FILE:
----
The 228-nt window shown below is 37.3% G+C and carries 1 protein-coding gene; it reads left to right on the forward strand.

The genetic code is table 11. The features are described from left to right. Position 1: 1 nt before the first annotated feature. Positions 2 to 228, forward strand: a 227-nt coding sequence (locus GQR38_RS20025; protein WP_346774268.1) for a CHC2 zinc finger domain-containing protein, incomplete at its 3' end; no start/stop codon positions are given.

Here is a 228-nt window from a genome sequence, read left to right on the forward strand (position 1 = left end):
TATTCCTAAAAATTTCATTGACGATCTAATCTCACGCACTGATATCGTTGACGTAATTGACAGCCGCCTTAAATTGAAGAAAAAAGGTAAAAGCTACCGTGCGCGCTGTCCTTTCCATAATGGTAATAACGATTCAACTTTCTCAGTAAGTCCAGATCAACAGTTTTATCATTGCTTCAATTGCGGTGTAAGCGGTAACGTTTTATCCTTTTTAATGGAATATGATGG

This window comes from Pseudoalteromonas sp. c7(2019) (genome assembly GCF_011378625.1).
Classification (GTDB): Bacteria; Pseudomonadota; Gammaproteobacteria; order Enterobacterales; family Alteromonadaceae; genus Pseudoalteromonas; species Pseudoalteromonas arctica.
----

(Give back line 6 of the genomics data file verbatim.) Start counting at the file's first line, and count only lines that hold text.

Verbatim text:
Classification (GTDB): Bacteria; Pseudomonadota; Gammaproteobacteria; order Enterobacterales; family Alteromonadaceae; genus Pseudoalteromonas; species Pseudoalteromonas arctica.